In this article, we introduce a tentative pricing model for TECO Energy (NYSE: TE). This is one of many energy related companies in the S&P 500 index. Our pricing model is based on our concept of stock dependence on consumer price index. The intuition is simple and clear, the evolution of a share price is inherently related some goods and services and thus the evolution of their relative prices. For example, it is not easy to ignore the intuition that crude oil has to affect share prices of oil companies. We have reported that such a link exists for ConocoPhillips and formulated an empirical model. On the other hand, the oil price is not the only changing price and other goods and services should obviously affect share prices of oil companies. Thus one needs also some reference price, which best expresses the overall price evolution. An example from life, when one jumps in a moving elevator the net trajectory depends on both the person and elevator.
Therefore, our model is seeking two CPI components from a large number of pre-selected ones, which minimize the difference between observed (monthly closing price adjusted for dividends and splits) and predicted prices for the period between July 2003 and October 2012. For TE, we use a set of 92 individual consumer price indices to select the best two CPIs in order to describe the evolution of the share price. Our two-component model also includes a free term (constant) and a linear time term, which compensates well know linear (time) trends between various CPI components. We allow the modeled share price to lead and lag behind one or both defining CPIs. When the price is lagged, the model is deterministic one and foresees at the horizon of the smallest lag. When the price leads both CPIs, one cannot predict the future of the price but get some information on the future CPIs. In the case of TE, both CPIs are contemporary to the share price and the best-fit model is as follows:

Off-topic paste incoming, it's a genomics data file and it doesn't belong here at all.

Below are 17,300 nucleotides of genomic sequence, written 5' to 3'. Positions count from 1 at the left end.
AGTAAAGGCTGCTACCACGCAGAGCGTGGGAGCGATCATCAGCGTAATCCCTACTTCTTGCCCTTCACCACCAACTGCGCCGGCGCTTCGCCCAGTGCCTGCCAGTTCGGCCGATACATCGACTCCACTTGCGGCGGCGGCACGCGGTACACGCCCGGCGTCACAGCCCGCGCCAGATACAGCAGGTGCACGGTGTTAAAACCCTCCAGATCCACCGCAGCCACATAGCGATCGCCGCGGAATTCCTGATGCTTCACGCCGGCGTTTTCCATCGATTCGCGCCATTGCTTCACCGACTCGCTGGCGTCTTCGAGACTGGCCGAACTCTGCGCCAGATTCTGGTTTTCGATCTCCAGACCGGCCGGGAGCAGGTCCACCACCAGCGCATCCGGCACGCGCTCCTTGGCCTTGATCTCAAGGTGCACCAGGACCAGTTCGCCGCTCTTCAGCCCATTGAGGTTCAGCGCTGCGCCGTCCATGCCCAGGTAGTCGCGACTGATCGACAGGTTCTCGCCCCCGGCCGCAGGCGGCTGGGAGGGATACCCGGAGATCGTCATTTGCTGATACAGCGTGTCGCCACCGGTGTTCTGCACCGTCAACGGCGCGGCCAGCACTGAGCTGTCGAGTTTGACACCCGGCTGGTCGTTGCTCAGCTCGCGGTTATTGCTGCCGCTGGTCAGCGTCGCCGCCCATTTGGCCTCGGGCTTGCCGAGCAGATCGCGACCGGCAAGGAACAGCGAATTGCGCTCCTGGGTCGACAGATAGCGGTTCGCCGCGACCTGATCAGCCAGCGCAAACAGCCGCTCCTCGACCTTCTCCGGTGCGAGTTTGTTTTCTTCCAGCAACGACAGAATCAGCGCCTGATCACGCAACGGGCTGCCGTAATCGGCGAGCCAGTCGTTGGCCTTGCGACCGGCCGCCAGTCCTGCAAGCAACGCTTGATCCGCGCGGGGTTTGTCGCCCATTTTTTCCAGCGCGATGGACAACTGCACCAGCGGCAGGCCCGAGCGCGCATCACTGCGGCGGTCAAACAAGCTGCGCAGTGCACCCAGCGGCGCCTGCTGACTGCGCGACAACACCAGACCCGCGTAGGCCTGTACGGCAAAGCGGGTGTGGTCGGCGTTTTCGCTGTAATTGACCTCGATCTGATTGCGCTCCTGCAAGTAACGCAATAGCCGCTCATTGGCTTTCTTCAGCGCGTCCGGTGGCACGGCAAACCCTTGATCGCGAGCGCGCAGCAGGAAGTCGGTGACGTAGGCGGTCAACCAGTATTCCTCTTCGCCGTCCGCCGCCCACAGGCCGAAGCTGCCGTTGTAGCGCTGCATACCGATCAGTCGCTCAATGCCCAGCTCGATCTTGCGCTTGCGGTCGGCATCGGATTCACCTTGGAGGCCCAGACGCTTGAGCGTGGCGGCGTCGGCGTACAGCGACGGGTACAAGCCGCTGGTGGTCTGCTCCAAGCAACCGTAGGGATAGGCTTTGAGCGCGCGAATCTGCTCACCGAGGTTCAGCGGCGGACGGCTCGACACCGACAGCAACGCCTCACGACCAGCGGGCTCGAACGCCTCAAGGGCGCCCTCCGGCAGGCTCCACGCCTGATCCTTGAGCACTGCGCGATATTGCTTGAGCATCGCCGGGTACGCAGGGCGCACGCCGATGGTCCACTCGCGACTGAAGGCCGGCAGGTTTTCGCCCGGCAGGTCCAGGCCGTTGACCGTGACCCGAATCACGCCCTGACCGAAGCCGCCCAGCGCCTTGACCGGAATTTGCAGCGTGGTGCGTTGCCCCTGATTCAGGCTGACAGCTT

TE(t)= -1.43R(t-0) + 0.05E(t-0) + 1.49(t-2000) + 150.92, October 2012
where R(t) in the index recreation at time t, E is the index of energy also contemporary to the price, (t-2000) is the elapsed time.
Figure 1 depicts the evolution of both CPIs. The index of recreation evolves slowly and the energy index has been actually driving the TE price since 2003. Figure 2 depicts the observed and predicted (monthly closing) prices together with the monthly high/low prices, which are natural limits of the intermonth price uncertainty. Our model correctly predicted the price since 2003. The model residual error is shown in Figure 3. It has standard deviation of $0.85 for the period between July 2003 and October 2012.
For an investor, the evolution of TE is almost fully related to the price index of energy. Our model of oil price evolution implies a fall to $40 to $60 by 2016. This may induce a fall in energy prices in the long run and the TE price will be on a down ward trend as well. On this long term trend, there should be periods of high fluctuations associated with elevated market volatility. When the actual price is far below the predicted price, one may consider a profitable (in the short run) share purchase. When the actual price is far above the predicted price, it is best time to sell. Currently, the predicted and observed prices are almost equal. No action needed.
Figure 1. The evolution of defining CPIs.
Figure 2. Observed and predicted TE share prices.
Figure 3. The model standard error is $0.85.